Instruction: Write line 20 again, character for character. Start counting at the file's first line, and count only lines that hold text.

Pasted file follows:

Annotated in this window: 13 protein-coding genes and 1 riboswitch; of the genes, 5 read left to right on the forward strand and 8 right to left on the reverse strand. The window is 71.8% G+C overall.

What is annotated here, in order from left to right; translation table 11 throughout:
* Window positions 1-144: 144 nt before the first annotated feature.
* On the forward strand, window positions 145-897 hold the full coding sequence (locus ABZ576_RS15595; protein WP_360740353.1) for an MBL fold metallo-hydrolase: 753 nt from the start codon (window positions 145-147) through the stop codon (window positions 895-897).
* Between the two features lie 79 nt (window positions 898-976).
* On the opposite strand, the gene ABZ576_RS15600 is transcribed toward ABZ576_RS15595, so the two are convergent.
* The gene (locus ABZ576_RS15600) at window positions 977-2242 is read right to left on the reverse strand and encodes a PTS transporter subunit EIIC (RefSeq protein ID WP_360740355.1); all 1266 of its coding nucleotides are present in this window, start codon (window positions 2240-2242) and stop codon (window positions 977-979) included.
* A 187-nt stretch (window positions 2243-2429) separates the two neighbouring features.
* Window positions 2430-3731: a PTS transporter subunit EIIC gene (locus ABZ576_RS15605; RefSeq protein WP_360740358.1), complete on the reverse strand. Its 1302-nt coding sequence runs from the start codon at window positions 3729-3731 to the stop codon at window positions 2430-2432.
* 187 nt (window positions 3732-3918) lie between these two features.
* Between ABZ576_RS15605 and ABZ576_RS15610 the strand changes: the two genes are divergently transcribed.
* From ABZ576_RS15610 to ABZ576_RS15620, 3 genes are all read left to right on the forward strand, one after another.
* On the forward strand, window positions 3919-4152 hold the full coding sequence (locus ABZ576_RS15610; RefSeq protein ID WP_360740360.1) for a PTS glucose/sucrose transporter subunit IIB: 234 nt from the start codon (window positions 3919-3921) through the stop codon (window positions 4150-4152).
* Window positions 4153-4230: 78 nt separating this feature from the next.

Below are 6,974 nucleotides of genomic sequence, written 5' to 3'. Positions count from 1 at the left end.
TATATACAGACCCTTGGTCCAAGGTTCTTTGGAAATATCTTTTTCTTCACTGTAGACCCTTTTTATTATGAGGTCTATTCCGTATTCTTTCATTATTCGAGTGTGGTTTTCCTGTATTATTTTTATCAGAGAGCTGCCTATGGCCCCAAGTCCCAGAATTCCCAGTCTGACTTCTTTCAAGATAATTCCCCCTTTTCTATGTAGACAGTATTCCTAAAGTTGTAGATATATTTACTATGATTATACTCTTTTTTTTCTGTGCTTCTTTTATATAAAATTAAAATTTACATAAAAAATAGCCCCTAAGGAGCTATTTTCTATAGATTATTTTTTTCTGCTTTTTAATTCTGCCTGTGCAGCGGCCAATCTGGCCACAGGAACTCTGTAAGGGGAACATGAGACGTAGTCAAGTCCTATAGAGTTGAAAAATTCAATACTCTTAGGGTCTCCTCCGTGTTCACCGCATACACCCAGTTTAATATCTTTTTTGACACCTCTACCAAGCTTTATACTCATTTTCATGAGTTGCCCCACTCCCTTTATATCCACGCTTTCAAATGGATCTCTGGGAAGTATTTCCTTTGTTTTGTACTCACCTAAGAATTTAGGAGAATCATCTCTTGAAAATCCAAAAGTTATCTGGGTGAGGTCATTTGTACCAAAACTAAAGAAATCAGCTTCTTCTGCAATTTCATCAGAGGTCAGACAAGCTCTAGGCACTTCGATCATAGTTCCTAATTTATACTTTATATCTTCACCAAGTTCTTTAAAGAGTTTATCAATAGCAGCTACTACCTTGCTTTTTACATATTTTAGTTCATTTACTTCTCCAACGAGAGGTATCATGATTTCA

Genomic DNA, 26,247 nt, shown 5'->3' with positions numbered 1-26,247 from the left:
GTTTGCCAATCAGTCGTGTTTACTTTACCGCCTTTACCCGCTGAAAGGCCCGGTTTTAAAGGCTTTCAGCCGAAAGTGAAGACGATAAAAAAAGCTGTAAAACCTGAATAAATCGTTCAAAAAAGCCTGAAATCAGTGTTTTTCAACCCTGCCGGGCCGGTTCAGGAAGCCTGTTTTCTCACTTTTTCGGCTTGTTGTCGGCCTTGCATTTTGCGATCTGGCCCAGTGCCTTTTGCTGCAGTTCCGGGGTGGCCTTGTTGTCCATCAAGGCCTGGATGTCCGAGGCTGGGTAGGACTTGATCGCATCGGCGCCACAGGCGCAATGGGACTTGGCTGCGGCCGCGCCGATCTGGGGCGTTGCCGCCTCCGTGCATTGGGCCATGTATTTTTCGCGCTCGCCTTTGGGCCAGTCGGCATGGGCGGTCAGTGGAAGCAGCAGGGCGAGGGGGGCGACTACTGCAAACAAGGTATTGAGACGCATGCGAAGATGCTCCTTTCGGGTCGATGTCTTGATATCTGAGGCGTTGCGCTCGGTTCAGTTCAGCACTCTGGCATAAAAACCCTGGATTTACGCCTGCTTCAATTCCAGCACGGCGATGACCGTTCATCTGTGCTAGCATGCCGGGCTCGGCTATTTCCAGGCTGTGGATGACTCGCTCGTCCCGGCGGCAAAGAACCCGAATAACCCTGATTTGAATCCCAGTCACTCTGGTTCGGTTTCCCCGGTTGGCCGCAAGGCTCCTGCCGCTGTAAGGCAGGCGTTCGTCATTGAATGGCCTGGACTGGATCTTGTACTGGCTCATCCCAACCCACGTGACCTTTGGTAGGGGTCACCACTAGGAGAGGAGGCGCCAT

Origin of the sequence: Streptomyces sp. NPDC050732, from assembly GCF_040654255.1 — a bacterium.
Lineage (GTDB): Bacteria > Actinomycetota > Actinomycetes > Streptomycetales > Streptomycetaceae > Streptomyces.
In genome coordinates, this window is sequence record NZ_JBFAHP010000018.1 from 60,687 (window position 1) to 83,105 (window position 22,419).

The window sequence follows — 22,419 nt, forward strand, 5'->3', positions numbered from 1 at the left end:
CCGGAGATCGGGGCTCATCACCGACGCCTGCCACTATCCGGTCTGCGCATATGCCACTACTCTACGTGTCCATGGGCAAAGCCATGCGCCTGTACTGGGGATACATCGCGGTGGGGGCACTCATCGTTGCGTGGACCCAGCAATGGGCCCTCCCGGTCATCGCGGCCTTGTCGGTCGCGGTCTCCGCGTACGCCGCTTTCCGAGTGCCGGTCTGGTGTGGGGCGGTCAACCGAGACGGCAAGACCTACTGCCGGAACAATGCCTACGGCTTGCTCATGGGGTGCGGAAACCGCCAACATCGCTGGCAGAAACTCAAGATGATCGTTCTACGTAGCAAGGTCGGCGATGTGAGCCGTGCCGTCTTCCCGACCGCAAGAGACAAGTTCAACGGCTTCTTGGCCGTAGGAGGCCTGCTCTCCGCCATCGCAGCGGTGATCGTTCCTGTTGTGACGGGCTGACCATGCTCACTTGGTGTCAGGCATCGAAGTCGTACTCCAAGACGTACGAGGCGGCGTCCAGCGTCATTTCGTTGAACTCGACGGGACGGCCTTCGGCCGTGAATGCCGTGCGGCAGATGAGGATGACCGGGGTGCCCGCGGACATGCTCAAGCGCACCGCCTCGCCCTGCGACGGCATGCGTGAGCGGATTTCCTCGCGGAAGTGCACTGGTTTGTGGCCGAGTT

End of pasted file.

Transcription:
Lineage (GTDB): Bacteria > Actinomycetota > Actinomycetes > Streptomycetales > Streptomycetaceae > Streptomyces.